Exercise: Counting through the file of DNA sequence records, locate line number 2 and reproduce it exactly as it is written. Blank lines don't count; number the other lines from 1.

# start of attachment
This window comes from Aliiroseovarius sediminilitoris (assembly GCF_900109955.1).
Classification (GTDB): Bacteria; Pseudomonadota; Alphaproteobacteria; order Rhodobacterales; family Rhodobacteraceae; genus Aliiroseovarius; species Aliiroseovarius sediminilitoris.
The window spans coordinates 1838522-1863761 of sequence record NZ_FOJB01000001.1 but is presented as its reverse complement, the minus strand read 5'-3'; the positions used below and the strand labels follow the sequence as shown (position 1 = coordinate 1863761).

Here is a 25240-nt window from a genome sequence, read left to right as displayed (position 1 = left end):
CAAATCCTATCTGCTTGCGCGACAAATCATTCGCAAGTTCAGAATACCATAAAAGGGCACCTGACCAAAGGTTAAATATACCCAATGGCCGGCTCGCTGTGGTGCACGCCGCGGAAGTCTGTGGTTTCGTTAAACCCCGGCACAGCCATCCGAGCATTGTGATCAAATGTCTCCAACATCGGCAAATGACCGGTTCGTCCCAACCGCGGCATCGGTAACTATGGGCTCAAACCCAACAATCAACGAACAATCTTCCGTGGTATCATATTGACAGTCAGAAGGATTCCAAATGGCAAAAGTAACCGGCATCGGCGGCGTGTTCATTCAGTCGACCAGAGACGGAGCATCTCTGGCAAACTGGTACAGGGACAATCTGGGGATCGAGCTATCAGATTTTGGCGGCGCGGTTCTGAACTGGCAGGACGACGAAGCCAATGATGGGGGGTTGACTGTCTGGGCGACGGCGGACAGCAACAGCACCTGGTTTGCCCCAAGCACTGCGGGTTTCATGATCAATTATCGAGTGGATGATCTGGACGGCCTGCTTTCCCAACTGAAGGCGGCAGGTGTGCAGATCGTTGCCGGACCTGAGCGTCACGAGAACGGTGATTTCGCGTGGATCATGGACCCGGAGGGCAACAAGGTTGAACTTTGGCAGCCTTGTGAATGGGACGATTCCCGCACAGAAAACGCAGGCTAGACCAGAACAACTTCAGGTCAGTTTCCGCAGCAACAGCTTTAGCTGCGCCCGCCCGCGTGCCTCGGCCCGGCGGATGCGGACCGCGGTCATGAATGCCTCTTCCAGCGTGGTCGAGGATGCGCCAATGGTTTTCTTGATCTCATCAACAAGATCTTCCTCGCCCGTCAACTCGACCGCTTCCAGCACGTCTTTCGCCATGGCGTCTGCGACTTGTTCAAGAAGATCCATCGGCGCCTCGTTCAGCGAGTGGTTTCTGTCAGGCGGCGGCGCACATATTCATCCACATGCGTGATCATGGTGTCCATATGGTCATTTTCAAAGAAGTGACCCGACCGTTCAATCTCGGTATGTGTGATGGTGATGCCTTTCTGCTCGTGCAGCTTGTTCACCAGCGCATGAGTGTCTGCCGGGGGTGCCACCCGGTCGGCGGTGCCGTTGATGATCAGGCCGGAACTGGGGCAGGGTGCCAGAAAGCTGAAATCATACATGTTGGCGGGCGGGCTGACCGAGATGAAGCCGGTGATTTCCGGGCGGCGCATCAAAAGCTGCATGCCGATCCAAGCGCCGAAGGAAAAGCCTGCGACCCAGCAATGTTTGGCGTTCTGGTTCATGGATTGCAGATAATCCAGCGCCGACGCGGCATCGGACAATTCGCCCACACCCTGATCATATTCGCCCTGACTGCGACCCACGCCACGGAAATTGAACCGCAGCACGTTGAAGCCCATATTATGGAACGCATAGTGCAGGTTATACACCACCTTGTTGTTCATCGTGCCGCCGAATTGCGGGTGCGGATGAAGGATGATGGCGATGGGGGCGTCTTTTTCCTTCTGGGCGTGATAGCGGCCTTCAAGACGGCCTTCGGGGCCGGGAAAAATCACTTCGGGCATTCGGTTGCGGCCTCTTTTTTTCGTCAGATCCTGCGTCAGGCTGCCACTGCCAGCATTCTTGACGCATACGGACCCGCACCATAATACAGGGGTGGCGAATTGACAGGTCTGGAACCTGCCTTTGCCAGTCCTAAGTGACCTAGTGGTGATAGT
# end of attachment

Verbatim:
Classification (GTDB): Bacteria; Pseudomonadota; Alphaproteobacteria; order Rhodobacterales; family Rhodobacteraceae; genus Aliiroseovarius; species Aliiroseovarius sediminilitoris.